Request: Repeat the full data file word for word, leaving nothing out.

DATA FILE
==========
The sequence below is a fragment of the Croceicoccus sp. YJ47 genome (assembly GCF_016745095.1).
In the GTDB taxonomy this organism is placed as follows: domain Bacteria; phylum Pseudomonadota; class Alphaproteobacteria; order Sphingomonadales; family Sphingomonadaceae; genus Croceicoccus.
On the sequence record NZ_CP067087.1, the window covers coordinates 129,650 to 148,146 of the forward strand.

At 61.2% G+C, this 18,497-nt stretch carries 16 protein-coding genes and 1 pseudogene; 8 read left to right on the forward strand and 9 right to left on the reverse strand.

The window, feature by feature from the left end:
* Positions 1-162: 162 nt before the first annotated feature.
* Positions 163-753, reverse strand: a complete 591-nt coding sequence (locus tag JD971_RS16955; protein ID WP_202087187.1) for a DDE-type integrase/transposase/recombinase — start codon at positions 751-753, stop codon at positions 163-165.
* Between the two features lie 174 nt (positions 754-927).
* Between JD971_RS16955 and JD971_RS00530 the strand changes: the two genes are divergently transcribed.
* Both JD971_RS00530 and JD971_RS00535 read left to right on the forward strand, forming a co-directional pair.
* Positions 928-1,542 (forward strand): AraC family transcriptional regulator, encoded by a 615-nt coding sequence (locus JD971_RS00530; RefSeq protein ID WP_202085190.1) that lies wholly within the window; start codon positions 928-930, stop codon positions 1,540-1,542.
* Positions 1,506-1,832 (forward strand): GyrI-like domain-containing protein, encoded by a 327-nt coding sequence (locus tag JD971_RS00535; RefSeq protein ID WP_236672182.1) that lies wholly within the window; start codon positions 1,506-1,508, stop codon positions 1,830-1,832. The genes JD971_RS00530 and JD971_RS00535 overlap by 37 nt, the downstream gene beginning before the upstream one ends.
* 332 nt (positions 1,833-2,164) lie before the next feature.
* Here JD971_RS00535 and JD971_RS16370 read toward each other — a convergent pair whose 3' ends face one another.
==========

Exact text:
The sequence below is a fragment of the Croceicoccus sp. YJ47 genome (assembly GCF_016745095.1).
In the GTDB taxonomy this organism is placed as follows: domain Bacteria; phylum Pseudomonadota; class Alphaproteobacteria; order Sphingomonadales; family Sphingomonadaceae; genus Croceicoccus.
On the sequence record NZ_CP067087.1, the window covers coordinates 129,650 to 148,146 of the forward strand.

At 61.2% G+C, this 18,497-nt stretch carries 16 protein-coding genes and 1 pseudogene; 8 read left to right on the forward strand and 9 right to left on the reverse strand.

The window, feature by feature from the left end:
* Positions 1-162: 162 nt before the first annotated feature.
* Positions 163-753, reverse strand: a complete 591-nt coding sequence (locus tag JD971_RS16955; protein ID WP_202087187.1) for a DDE-type integrase/transposase/recombinase — start codon at positions 751-753, stop codon at positions 163-165.
* Between the two features lie 174 nt (positions 754-927).
* Between JD971_RS16955 and JD971_RS00530 the strand changes: the two genes are divergently transcribed.
* Both JD971_RS00530 and JD971_RS00535 read left to right on the forward strand, forming a co-directional pair.
* Positions 928-1,542 (forward strand): AraC family transcriptional regulator, encoded by a 615-nt coding sequence (locus JD971_RS00530; RefSeq protein ID WP_202085190.1) that lies wholly within the window; start codon positions 928-930, stop codon positions 1,540-1,542.
* Positions 1,506-1,832 (forward strand): GyrI-like domain-containing protein, encoded by a 327-nt coding sequence (locus tag JD971_RS00535; RefSeq protein ID WP_236672182.1) that lies wholly within the window; start codon positions 1,506-1,508, stop codon positions 1,830-1,832. The genes JD971_RS00530 and JD971_RS00535 overlap by 37 nt, the downstream gene beginning before the upstream one ends.
* 332 nt (positions 1,833-2,164) lie before the next feature.
* Here JD971_RS00535 and JD971_RS16370 read toward each other — a convergent pair whose 3' ends face one another.